The FDA has released tips on eating safely this Memorial Day. Safe food handling when eating outdoors is important and can be tricky, especially when the weather is warm. When you are transporting food for a picnic or potluck, make sure to keep cold food cold and hot food hot. Cold food should be stored at temperatures below 40°F to prevent bacterial growth. You can pack meat, poultry, and seafood while still frozen so they stay colder longer. Organize cooler components. A plain picnic basket usually isn't insulated enough to hold perishable foods. Use two coolers, with beverages in one and perishable foods in another. As people take out drinks, they won't expose food to warm outdoor temperatures. Keep coolers closed too. Keep raw meat, poultry, and seafood wrapped and separate … [Read more...]

USDA Offers Tips for a Safe Holiday Season

The USDA is offering tips to help keep your holiday season safe. Whether you're entertaining at home or carrying food to a potluck, there are rules you need to follow to make sure the food you have prepared and are serving doesn't make someone sick. First, if you have specific concerns, call the USDA Meat and Poultry hotline at 1-888-674-6854 or chat with a food safety speciality at AskKaren.gov. When shopping, make sure you keep raw meat, poultry, seafood, and eggs away from other foods in the cart. Buy cold and frozen foods last so they stay cold. And always place raw meat, poultry, and seafood in a separate bag at checkout. Go home immediately after you are finished shopping so food doesn't get to unsafe temperatures in the trunk of your car. Make sure you follow the rules of … [Read more...]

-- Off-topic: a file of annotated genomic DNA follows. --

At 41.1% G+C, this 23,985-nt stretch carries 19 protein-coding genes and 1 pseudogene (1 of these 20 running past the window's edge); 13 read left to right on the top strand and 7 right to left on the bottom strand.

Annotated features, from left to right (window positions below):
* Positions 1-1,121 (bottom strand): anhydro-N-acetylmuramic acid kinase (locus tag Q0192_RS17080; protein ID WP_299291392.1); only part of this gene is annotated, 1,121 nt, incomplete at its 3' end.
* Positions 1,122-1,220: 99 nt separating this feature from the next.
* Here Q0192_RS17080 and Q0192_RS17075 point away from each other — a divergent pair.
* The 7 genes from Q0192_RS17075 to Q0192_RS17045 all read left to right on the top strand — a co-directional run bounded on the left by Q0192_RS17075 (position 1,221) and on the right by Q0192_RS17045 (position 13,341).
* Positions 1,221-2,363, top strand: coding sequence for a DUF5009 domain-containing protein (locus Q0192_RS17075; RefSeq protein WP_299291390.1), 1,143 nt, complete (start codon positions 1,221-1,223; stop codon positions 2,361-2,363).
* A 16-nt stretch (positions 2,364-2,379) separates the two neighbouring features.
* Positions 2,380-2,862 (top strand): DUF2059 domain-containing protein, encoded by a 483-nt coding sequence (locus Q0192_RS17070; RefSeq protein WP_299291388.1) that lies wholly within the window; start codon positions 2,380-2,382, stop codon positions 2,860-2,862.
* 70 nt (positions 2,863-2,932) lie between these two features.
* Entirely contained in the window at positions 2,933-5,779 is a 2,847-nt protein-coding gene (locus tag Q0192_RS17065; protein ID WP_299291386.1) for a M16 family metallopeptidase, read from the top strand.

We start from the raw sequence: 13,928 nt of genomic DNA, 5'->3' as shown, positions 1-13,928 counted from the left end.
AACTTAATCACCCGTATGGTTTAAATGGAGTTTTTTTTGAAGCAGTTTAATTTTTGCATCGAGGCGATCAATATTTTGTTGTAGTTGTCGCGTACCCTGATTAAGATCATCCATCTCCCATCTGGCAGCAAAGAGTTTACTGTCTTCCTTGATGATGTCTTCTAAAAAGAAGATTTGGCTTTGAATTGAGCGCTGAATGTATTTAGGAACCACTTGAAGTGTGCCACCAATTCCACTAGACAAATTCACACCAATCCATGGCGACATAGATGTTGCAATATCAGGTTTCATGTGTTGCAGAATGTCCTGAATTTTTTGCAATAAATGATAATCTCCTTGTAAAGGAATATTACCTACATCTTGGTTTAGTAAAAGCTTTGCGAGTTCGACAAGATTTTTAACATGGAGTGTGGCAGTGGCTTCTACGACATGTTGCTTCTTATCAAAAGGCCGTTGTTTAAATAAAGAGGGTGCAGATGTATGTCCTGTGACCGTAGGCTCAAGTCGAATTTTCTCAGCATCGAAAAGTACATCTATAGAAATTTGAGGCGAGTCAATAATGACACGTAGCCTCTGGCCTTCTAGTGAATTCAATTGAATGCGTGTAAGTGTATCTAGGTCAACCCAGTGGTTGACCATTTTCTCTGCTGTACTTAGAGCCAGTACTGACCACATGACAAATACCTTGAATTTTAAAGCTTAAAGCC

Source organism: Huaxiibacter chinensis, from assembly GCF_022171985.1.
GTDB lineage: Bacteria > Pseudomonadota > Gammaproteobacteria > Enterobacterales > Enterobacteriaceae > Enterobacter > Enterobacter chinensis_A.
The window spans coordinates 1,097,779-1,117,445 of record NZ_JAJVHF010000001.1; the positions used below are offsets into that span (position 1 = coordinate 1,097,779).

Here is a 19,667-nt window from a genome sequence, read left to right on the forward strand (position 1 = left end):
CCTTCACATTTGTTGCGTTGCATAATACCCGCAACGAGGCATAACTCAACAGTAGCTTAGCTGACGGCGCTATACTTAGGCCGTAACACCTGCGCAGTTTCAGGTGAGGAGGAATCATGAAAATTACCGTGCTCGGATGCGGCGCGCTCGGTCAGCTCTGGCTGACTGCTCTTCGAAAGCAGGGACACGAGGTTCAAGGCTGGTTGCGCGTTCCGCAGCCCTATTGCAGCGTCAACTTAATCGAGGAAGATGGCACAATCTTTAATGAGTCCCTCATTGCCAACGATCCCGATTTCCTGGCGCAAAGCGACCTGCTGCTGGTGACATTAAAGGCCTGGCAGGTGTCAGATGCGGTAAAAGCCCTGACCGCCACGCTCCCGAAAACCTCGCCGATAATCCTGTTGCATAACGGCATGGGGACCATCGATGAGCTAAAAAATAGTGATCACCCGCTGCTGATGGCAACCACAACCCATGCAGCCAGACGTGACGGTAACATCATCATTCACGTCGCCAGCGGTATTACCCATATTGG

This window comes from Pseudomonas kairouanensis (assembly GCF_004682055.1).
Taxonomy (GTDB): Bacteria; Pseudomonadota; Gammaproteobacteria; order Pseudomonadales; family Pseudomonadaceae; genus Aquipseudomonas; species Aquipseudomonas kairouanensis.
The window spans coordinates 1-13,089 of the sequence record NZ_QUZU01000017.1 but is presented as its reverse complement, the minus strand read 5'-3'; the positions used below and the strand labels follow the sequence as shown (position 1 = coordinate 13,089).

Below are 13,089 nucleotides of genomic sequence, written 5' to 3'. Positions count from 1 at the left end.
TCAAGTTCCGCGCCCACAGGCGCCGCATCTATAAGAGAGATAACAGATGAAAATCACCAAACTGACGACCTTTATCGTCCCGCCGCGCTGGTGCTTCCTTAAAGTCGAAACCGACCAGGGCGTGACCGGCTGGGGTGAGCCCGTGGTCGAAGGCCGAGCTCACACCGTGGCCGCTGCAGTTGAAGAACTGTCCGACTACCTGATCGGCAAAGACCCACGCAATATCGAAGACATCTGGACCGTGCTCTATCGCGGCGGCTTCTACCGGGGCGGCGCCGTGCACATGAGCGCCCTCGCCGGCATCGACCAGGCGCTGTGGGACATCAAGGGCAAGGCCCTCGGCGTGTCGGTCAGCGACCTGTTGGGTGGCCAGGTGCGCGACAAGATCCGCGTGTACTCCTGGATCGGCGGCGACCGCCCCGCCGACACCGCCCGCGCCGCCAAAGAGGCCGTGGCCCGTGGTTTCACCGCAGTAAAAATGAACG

USDA Offers Food Safety Tips for Fourth of July Celebrations

The USDA is offering food safety tips for Americans celebrating Independence Day. Salmonella infections can happen if you serve unsafe food that is not handled or prepared correctly. First, make sure you separate raw meat products from ready to eat raw foods in your shopping cart and on the way home. Put raw meat into bags and containers separate from produce, snack foods, and breads. Keep them separate in the fridge and as you prepare the food too. Always cook hamburgers to 160°F as measured by a food thermometer. Wash your hands before preparing food and often while working in the kitchen. And keep food cool; always refrigerate perishable foods within 2 hours at room temperature; one hour if the ambient air temperature is above 90°F. The only way of ensuring doneness of meats and … [Read more...]

Consumer Reports Offers Holiday Food Safety Advice

Consumer Reports is offering food safety advice when you're cooking some type of meat for the holidays. Ham, beef and pork roasts, turkey, and duck are usually only prepared once or twice a year, so most cooks are unfamiliar with the food safety risks posed by these foods. When buying meats from a stand-alone refrigerator case, don't take the package on top. And if the packages extend above the top of the case, there's a very good chance that meat has entered the temperature danger zone above 40 degrees F. Francis Largeman-Roth, R.D., said, "those cases only keep things truly cold as far as the walls of the case go up." Store these large cuts of meat properly. A fresh turkey should be stored in the refrigerator for only one or two days.  Pork and beef roasts can be in the fridge for … [Read more...]